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National Emerging Business Trends

Avatar photo by Casey Woods, Executive Director | October 25, 2022
matt wag

Growing opportunities for entrepreneurs.

he National Main Street Center collects data from a variety of sources to highlight growth opportunities for Main Street businesses. National Program Officer, Matt Wagner, provided some insight during last week’s Kansas Main Street Quarterly Training on Maker Ecosystems. Here were some of the findings:

Distributed workforce opportunities with geographically separated people working together through online portals are enhancing maker businesses. A plethora of retail platforms and more convenient shipping logistics make sales and delivery options easier, and more communities are creating maker spaces to make the product development process faster and easier.

Different categories of business growth as consumer behavior shifts include:

Health, fitness & outdoor recreation- Sales for bikes, bike components and accessories, leisure bike apparel, and water sports accessories have all increased significantly. Although not as significant as during the COVID spike, sales in cycling and outdoor recreation equipment is outpacing 2019. With a significant biking presence, Emporia may want to focus more on generating destination sales traffic for cycling enthusiasts from outside the traditional market trade area.

Scotts-Miracle Gro indicated that 36% more Americans are growing vegetables, herbs, and tomatoes this year. Opportunities exist for gardening tools, heritage seeds, and gardening kits. Introductory gardening sets, coupled with expert advice, may allow businesses in this industry to continue growth.

The musical instrument market is poised to grow by $1.17 billion during 2020-2024 according to Technavio. Hand-crafted instruments, upcycled instruments, instruments constructed with unique materials, and heritage instruments (instruments that tell a story about the person that made them, location, history, or heritage) are a potential source of growth.

Natural, organic, and sustainable items are more in demand. Sixty-one percent of consumers are making more environmentally friendly, sustainable, or ethical purchases. Organic personal care products, fair trade produced, sustainably sourced, or value added agricultural products will see increased demand.

Working from home is changing product demand in targeted areas. Home office furniture/fixtures/technology, “Zoom” apparel, upcycled furnishings, and kitchen gadget sales continue to grow as people blend work and home. Adjusting marketing to appeal to the “work from home” niche may appeal to a growing consumer base.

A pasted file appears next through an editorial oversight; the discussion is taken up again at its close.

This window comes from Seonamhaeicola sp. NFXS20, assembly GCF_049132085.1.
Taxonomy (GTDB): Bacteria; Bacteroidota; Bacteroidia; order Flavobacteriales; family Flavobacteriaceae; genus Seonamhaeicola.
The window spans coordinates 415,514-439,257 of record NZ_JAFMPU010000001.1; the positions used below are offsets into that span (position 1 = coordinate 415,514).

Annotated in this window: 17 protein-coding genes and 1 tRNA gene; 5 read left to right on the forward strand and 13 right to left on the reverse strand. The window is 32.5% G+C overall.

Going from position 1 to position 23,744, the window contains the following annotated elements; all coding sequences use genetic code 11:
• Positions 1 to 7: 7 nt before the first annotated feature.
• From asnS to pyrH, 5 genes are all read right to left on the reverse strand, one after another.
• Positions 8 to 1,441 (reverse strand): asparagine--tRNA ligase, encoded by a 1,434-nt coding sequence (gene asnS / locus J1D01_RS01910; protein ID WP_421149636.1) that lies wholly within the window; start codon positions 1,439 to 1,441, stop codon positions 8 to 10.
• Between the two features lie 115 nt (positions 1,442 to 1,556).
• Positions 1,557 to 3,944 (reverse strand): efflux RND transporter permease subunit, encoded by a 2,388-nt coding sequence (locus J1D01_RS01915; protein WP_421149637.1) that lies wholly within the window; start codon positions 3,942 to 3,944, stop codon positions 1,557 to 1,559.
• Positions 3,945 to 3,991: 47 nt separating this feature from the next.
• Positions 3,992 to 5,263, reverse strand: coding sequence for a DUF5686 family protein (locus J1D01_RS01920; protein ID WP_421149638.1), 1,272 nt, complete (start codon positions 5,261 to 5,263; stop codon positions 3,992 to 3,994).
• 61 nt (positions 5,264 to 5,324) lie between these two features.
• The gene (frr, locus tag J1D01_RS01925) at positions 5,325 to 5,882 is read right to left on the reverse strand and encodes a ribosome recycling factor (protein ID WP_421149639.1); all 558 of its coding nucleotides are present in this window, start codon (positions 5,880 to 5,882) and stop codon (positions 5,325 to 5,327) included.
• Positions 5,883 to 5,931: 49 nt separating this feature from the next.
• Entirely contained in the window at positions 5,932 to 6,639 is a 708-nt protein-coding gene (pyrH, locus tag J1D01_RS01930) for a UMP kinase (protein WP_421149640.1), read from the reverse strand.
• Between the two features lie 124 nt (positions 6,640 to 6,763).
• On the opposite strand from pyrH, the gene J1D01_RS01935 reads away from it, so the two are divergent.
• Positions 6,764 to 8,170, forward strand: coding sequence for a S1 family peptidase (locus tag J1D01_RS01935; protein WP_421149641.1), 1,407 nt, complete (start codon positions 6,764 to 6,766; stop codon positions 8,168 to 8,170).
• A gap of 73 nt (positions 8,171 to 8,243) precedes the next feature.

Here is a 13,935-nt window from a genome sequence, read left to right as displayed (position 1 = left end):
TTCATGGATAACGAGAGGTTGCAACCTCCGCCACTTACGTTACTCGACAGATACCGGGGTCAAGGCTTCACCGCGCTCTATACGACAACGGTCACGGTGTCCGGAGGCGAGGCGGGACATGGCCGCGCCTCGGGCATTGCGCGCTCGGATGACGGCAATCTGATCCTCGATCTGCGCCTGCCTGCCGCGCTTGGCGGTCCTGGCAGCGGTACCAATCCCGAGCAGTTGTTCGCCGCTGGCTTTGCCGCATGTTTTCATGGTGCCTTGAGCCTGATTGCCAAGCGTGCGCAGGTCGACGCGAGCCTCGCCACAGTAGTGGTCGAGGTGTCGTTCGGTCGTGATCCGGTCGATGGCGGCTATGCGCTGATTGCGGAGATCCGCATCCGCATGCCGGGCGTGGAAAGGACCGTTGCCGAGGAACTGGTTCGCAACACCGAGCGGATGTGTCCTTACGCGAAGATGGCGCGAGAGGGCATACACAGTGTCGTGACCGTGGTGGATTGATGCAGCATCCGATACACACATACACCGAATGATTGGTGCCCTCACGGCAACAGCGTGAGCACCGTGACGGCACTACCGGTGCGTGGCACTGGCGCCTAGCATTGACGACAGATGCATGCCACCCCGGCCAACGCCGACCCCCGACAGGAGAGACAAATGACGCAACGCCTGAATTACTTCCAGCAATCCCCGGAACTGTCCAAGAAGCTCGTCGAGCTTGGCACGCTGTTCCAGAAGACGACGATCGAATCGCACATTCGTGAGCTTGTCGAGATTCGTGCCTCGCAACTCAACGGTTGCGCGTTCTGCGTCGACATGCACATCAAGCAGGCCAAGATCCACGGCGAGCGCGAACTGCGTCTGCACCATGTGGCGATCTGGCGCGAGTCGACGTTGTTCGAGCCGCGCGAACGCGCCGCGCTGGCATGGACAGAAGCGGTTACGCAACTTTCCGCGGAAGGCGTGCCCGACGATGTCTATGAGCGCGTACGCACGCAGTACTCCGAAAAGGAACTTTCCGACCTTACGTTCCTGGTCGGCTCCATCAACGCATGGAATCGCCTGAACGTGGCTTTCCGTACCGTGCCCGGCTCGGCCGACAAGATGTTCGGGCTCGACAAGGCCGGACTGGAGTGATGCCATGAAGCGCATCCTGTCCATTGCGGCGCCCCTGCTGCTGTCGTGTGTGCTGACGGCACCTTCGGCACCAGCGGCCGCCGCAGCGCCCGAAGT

Businesses in the restaurant industry are hybridizing concepts to diversify inflows and support entrepreneurship.  There is a saying on Kansas farms: “the combine isn’t making you any money while it’s sitting in the shed”. Small business restaurants all around the nation are working with entrepreneurs during off hours/days to incubate entrepreneurial food-based businesses with their commercial kitchens.  Making money on otherwise idle equipment while supporting entrepreneurial development seems like a win-win!

Change plus ingenuity equals opportunity. What changes is your business making to take advantage of new opportunities in this evolving regional market? If you are stuck in “innovation fatigue”, Emporia Main Street may have tools, resources, and planning support to help you grow.

About the Author

Casey Woods, Executive Director

Before accepting the director position in March of 2009, Casey worked in both retail and agricultural jobs in the family businesses. A lifelong resident of the Emporia Area, Casey was a ten year volunteer for Emporia Main Street prior to his appointment as director. During that time he served as the board president and chair of the Economic Vitality Committee.

Casey also serves as a partner in PlaceMakers, LLC, a consulting firm that routinely works with both large and small communities, and their businesses, to promote sustainable economic growth through community and economic development practices. Casey consults with businesses, organizations and communities to understand their market capacity and fill vacant spaces. He has been involved in two projects that included crowdfunding as a part of their overall business funding strategies, Radius Brewing and Twin Rivers Winery & Gourmet Shoppe.

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